Others talk about “I” but never say who the “I” is. Worse yet, many don’t even include a photo so you never see the person.

Your About Page is the soul of your website. Its purpose is to deepen the relationship between you and the reader. Your About Page may contain any or all of the following:

  • your what (vision)
  • your why (mission)
  • your hero’s journey (history)

Yellow Leaf Hammocks provides a great example of an About Page. Here’s a snippet:

About Page

  • Their graphics are great
  • They use real images, not stock photos
  • They connect you with a cause instantly
  • They tell you about the company and the people behind the company

Note that they talk about the owners in the third person. But it seems natural flowing out of their conversation about the company.

Contact Page

The purpose of a Contact Page is pretty simple – to make it easy to contact you. It doesn’t mean it’s the only place you put this information.

But people are used to seeing “Contact” in the navigational tabs. When they’re ready to reach out, you don’t want to slow them down.

Your Contact Page should include most or all of the following:

  • your email address
  • your phone number
  • your mailing address
  • your physical address
  • a contact form

Max Saunders covers the bases this way:

Contact Page

He provides every form of contact we suggested. The only thing we don’t like is that he’s looking away from the content in the photo. We’ll talk more about this in the next section.

We’ve now talked about the three staples, which are part of every site. Now, let’s look at pages you may elect to include. Note that this list is not exhaustive. You may need a page not listed here.

Products Page (i.e. your online store)

You may want a page to showcase your products. Its purpose is clear – sell more of them. Of course, you may just do this on your Home Page.

A Products Page should be very visual. Its feature should be images of the goods you sell.

But many people make a common mistake on this page. They cram too many products into too small of a space.

We have looked at dozens of studies about image size. As size increased, sales rose by at least 9% and as much as 63%.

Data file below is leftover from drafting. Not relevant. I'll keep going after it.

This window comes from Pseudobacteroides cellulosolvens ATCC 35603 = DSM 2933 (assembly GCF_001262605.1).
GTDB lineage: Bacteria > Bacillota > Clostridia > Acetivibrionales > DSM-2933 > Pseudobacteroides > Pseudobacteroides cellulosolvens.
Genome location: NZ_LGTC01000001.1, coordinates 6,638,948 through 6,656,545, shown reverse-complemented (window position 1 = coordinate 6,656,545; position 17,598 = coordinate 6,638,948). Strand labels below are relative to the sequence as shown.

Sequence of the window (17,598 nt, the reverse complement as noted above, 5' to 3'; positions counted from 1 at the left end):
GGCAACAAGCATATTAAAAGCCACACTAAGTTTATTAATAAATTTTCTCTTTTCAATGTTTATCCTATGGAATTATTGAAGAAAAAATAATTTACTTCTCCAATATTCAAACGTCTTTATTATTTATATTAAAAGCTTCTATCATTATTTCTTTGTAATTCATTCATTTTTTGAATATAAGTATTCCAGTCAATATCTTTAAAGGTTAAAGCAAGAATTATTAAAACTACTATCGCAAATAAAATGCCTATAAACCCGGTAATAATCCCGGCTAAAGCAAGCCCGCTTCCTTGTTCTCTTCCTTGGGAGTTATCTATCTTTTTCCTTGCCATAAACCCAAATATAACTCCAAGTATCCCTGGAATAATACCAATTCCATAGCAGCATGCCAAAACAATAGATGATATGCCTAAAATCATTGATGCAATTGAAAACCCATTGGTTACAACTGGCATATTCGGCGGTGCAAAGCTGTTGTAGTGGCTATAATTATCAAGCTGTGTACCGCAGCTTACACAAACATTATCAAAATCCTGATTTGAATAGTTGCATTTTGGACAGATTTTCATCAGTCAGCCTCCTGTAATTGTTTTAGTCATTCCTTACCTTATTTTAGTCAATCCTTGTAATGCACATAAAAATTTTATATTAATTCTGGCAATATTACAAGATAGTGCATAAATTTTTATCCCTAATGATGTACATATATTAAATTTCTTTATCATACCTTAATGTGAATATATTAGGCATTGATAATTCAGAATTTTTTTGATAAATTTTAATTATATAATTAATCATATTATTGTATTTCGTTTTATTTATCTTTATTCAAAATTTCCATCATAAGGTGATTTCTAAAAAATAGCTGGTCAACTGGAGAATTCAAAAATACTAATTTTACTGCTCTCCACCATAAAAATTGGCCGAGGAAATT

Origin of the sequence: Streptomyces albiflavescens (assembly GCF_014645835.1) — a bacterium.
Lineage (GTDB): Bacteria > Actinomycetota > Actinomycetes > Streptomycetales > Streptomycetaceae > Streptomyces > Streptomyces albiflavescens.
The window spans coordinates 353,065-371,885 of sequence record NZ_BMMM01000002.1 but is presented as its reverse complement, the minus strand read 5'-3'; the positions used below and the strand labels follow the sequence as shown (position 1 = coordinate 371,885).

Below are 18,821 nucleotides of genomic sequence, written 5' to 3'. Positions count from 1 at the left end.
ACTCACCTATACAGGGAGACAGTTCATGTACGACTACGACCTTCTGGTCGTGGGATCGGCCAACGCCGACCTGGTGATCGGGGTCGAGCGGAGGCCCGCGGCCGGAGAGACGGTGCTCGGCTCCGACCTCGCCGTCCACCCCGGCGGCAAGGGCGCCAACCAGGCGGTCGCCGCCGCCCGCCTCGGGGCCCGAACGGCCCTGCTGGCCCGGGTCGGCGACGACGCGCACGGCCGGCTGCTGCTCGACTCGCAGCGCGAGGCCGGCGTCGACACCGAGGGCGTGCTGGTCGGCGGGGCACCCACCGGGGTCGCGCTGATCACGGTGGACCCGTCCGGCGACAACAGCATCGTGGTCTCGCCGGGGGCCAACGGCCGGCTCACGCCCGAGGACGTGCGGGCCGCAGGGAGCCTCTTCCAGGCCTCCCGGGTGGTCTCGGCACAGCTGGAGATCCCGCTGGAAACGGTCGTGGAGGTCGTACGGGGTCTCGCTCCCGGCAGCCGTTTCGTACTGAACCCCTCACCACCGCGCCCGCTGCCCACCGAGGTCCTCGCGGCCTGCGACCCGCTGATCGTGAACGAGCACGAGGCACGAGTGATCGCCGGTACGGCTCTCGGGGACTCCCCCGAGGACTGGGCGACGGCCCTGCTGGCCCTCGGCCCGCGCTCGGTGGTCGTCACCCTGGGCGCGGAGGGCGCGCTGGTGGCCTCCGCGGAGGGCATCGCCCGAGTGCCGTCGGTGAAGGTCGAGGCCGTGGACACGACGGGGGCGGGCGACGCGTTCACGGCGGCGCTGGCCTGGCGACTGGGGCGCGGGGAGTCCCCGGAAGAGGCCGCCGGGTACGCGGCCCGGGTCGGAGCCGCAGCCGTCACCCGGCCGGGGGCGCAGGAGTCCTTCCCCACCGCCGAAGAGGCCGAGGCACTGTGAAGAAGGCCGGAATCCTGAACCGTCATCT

We recommend that you:

  • place no more than three products across the page
  • use images as large as possible
  • concisely describe the most significant features and benefits
  • show the price
  • link to a dedicated page or use a pop-up (if more information is needed)

Here’s an example from handmade jewelry designer Kim Knoll with RFRM:

Products Page

Her products are obviously the star of this page. The images are clearly prominent. We also like her use of white space.

When you click on the product image or price, you go to a dedicated-product page. This keeps the Products Page cleaner.

With some products, multiple views may be desirable. You can either show those on a dedicated page or include thumbnails below the main image.

One final note, we said earlier that every page of your website should have certain staple elements. We also noted there were a few exceptions.

Your Products Page is one of them. If this is where you make sales, you may want to remove the navigational links. You’ve got people where you want them. Don’t let them get away!

Services Page

You may sell services instead of products. In that case, you may want a Services Page. Its purpose is simple: sell your services.

Having looked at thousands of websites, we have to say the Services Page almost never hits the mark. People generally make one of two mistakes:

  • They treat this page like it’s a yellow page ad

Many people just list their services. But you’re not limited by space on your website. So you can actually sell them. However, read the next point before writing your copy.

  • They yammer on and on

A wall of text won’t sell anyone on anything. You need to get to the point. And the point is: How will this service benefit your potential customer?

We recommend that you:

  • list your services vertically if you have offer more than three of them
  • include a relevant visual for each service (but not a cheesy one)
  • concisely describe the features and benefits in no more than 3 – 4 lines
  • link to a dedicated page or use a pop-up to provide more information

Here’s a snippet of a nice Services page for a digital agency, 352 Media:

Services Page

Before we talk about their page, we want to highlight one thing – the tab they use for this page doesn’t say “Services.” They refer to it as “Solutions.” We’re seeing this more and more.